The most notable exception is that you cannot specify the operating system
for a virtual node, they are limited to running our custom version of
FreeBSD 4.7 (soon to be FreeBSD 4.9).
</p><p>
As a simple example, we could take the <a href="basic.ns">basic ns script</a>
used in the
<a href="docwrapper.php3?docname=tutorial.html#Designing">tutorial</a>
add the following lines:
	<code><pre>
	tb-set-hardware $nodeA pcvm
	tb-set-hardware $nodeB pcvm
	tb-set-hardware $nodeC pcvm
	tb-set-hardware $nodeD pcvm
	</code></pre>
and remove the explicit setting of the OS:
	<code><pre>
	# Set the OS on a couple.
	tb-set-node-os $nodeA FBSD-STD
	tb-set-node-os $nodeC RHL-STD         
	</code></pre>
and the <a href="vnode-example.ns">resulting ns file</a>
can be submitted to produce the very same topology.
Once the experiment has been instantiated, the experiment web page should
include a listing of the reserved nodes that looks something like:
<p>
  <br>
  <center>
    <img src="vnodes-list.png"><br><br>
  </center>
  <br>
</p>
By looking at the NodeIDs (pcvm36-NN), you can see that all four virtual
nodes were assigned to the same physical node (pc36).
(At the moment, control over virtual node to physical node mapping is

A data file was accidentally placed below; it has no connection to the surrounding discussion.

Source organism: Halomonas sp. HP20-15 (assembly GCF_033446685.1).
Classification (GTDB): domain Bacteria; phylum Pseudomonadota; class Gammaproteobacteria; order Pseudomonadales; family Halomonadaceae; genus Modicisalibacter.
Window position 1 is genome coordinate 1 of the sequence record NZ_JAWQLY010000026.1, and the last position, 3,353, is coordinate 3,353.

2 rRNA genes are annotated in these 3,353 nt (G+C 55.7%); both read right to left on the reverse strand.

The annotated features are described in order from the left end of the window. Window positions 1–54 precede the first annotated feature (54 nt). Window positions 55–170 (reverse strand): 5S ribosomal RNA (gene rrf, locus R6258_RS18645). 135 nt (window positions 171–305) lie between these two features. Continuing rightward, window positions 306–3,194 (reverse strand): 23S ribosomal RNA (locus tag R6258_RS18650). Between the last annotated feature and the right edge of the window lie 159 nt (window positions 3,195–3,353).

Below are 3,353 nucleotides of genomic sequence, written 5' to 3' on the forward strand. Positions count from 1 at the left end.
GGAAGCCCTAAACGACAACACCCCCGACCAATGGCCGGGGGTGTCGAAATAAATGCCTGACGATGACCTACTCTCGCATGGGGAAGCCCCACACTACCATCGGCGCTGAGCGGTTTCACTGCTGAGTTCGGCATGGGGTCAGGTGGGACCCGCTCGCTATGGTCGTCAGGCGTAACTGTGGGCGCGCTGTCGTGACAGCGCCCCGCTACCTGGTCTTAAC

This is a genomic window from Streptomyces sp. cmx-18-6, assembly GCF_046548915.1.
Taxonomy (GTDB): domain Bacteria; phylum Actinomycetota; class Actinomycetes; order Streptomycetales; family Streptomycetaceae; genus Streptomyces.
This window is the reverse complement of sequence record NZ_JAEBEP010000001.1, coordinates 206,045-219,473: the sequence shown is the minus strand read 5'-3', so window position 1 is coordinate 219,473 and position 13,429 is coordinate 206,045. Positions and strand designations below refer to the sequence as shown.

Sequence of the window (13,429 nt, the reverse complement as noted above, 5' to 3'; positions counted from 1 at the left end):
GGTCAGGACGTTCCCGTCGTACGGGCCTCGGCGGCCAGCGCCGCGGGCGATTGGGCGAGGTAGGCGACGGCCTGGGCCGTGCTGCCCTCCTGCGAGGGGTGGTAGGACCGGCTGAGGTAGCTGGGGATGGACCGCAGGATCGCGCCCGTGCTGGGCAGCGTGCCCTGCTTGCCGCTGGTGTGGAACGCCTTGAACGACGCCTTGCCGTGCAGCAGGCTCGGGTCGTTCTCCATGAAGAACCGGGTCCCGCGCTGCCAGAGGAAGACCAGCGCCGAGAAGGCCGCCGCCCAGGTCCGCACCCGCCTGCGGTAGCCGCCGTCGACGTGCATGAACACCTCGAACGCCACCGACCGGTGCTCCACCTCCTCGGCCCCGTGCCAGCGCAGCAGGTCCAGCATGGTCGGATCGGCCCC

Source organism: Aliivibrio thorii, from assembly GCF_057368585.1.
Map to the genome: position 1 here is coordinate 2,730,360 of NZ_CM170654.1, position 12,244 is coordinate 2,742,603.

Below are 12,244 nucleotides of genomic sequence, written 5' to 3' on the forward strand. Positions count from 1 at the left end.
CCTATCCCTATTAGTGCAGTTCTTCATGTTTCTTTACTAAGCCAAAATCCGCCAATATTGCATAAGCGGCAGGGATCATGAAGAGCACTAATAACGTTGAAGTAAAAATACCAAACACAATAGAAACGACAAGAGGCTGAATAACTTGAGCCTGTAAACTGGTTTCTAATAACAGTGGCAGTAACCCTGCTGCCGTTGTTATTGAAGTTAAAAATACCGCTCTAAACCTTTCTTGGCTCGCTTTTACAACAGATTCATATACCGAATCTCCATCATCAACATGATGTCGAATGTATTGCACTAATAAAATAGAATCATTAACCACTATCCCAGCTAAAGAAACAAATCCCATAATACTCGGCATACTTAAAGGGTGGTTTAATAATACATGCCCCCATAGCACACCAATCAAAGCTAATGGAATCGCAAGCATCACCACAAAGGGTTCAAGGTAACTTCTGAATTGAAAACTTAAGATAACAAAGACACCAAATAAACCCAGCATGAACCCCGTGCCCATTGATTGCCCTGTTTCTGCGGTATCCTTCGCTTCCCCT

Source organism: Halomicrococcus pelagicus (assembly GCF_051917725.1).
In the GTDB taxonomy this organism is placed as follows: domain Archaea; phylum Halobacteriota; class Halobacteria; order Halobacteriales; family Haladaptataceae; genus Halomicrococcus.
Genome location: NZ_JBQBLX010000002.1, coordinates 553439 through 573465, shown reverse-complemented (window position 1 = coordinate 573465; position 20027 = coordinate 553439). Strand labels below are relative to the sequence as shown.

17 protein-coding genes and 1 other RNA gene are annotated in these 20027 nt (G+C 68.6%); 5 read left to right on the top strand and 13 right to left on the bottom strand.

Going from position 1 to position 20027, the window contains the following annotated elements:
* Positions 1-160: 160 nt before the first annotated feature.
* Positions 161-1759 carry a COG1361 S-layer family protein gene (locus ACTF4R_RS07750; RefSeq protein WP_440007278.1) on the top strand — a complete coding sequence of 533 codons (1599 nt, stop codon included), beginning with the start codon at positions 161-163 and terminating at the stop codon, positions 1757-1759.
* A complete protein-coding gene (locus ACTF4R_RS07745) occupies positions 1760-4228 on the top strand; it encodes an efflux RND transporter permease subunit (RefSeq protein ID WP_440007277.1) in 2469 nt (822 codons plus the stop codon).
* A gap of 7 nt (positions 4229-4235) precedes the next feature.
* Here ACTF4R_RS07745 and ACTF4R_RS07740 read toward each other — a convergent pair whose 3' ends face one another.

limited.  The <a href="#AdvancedIssues">Advanced Issues</a> section
discusses ways in which you can affect the mapping.)
Clicking on
the ssh icon will log you in to the virtual node.  Virtual nodes do not have
consoles, so there is no corresponding icon.  Note that there is also an entry
for the ''hosting'' physical node.  You can login to it as well, either with
ssh or via the console.
See the <a href="#AdvancedIssues">Advanced Issues</a> section for how you
can use the physical host.
Finally, note that there is no ''delay node'' associated with the shaped
link.  This is because virtual links always use
<a href="../doc/docwrapper.php3?docname=linkdelays.html#LINKDELAYS">
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end node shaping</a>.
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</p>
<p>
Logging into a virtual node you see only the processes associated with your
jail:
	<code><pre>
        PID  TT  STAT      TIME COMMAND
        1846  ??  IJ     0:00.01 injail: pcvm36-5 (injail)
        1883  ??  SsJ    0:00.03 /usr/sbin/syslogd -ss
        1890  ??  SsJ    0:00.01 /usr/sbin/cron
        1892  ??  SsJ    0:00.28 /usr/sbin/sshd
        1903  ??  IJ     0:00.01 /usr/bin/perl -w /usr/local/etc/emulab/watchdog start
        5386  ??  SJ     0:00.04 sshd: mike@ttyp1 (sshd)
        5387  p1  SsJ    0:00.06 -tcsh (tcsh)
        5401  p1  R+J    0:00.00 ps ax
	</code></pre>
The <code>injail</code> process serves the same function as <code>init</code>
on a regular node, it is the ''root'' of the process name space.  Killing it
will kill the entire virtual node.  Other standard FreeBSD processes include
<code>syslog</code>, <code>cron</code>, and <code>sshd</code> along with the
Emulab watchdog process.  Note that the process IDs are in fact <i>not</i>
virtualized, they are in the physical machine's name space.  However,
a virtual node still cannot kill a process that is part of another jail.
</p><p>
Doing a <code>df</code> you see:
	<code><pre>